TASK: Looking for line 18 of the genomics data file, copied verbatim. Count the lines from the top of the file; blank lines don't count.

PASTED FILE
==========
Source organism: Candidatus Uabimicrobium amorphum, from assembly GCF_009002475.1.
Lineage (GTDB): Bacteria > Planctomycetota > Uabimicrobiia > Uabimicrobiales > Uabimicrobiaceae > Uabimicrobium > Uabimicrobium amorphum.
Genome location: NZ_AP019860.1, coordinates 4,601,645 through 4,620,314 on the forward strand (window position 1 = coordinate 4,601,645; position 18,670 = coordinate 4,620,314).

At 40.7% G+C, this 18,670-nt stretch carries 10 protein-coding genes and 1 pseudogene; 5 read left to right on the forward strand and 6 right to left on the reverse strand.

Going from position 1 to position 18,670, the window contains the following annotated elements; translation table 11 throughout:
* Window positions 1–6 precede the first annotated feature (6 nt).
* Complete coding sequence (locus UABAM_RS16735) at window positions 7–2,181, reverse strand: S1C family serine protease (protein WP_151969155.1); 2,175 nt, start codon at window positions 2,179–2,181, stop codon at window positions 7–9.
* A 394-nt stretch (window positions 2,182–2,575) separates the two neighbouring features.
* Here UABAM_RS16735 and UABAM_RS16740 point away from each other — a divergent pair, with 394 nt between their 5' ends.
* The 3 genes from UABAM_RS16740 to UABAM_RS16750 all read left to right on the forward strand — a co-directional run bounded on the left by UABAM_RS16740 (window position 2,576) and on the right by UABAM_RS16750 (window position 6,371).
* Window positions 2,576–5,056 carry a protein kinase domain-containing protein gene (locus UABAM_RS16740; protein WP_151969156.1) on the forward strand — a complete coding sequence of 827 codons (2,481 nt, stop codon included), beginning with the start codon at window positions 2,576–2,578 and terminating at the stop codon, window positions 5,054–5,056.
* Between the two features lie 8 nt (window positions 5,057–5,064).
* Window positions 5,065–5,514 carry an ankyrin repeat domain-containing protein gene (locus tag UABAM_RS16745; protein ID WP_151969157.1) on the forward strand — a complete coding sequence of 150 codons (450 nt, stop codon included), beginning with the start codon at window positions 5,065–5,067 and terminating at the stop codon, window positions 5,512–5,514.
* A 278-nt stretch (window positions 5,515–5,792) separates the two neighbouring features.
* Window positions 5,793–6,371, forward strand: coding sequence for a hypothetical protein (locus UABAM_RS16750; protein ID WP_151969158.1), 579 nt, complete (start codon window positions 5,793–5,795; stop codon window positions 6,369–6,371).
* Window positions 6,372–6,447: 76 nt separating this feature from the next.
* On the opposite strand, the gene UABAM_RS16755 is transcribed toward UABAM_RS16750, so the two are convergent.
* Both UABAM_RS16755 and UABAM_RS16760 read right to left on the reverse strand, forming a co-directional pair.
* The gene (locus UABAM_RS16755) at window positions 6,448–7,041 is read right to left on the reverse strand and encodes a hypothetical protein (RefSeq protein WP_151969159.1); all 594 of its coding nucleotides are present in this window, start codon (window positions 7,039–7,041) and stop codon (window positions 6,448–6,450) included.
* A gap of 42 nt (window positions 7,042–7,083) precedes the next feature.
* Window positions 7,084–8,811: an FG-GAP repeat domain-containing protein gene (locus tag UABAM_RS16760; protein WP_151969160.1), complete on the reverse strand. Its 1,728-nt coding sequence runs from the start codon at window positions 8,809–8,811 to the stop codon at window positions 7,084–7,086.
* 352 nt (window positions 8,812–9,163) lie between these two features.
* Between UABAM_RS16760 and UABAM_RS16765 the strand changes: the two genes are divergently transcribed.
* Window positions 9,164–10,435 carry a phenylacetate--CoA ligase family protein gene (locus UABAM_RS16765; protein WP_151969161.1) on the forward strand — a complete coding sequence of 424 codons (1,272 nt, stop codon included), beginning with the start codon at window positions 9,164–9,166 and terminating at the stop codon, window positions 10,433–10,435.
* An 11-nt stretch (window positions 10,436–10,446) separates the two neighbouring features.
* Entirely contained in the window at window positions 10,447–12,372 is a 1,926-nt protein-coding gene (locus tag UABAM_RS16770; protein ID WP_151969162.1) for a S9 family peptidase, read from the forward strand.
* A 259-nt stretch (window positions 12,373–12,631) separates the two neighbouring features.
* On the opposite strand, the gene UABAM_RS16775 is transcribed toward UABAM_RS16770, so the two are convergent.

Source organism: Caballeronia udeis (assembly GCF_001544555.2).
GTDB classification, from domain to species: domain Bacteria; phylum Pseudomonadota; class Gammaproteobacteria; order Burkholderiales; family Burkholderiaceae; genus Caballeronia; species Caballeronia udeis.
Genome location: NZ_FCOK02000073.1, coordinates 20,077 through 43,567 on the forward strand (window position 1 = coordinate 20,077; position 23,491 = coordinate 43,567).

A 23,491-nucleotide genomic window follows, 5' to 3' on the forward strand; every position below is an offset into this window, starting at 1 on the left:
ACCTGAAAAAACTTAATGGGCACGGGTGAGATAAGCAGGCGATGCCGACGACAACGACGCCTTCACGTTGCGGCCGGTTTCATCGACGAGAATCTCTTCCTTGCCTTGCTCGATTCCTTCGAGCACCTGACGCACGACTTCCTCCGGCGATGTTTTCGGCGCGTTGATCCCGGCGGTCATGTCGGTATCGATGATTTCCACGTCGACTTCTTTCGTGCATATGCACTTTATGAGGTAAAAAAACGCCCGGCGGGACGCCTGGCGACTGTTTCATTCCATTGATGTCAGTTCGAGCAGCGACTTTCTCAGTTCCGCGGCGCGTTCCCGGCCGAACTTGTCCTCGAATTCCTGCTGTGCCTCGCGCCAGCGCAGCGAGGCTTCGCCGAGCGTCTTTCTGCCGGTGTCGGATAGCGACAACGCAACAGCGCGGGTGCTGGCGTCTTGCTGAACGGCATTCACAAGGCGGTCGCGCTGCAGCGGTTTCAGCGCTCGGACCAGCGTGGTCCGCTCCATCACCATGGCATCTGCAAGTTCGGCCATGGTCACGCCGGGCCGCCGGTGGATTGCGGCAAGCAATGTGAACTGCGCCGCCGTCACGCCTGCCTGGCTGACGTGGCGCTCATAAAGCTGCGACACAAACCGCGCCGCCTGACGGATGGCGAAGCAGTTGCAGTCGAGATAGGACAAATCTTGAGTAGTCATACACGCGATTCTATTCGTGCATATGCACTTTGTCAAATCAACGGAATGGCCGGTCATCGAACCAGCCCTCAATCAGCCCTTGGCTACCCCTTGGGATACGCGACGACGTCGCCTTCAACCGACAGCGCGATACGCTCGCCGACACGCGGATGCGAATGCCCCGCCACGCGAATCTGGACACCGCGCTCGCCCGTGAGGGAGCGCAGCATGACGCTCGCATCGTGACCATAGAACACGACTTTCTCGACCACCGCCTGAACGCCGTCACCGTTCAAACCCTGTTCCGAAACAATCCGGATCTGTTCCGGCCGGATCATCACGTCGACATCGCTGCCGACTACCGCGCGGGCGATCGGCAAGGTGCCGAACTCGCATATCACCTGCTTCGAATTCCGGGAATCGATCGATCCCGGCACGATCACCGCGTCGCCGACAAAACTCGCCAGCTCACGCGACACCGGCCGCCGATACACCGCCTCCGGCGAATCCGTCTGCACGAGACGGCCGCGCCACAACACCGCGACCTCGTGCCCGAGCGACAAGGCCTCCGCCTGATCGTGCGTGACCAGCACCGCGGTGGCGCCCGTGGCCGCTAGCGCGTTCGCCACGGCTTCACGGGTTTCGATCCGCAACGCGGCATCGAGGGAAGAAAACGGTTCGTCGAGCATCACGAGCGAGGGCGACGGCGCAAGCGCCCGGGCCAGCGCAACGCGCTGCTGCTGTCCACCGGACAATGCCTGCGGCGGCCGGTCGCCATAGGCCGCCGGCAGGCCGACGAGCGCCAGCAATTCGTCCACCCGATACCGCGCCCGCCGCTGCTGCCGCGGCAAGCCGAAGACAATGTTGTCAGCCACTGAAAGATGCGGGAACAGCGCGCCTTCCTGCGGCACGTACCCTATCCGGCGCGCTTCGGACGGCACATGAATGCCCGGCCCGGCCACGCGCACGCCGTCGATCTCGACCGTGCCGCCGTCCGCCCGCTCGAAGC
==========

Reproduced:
* Both UABAM_RS16755 and UABAM_RS16760 read right to left on the reverse strand, forming a co-directional pair.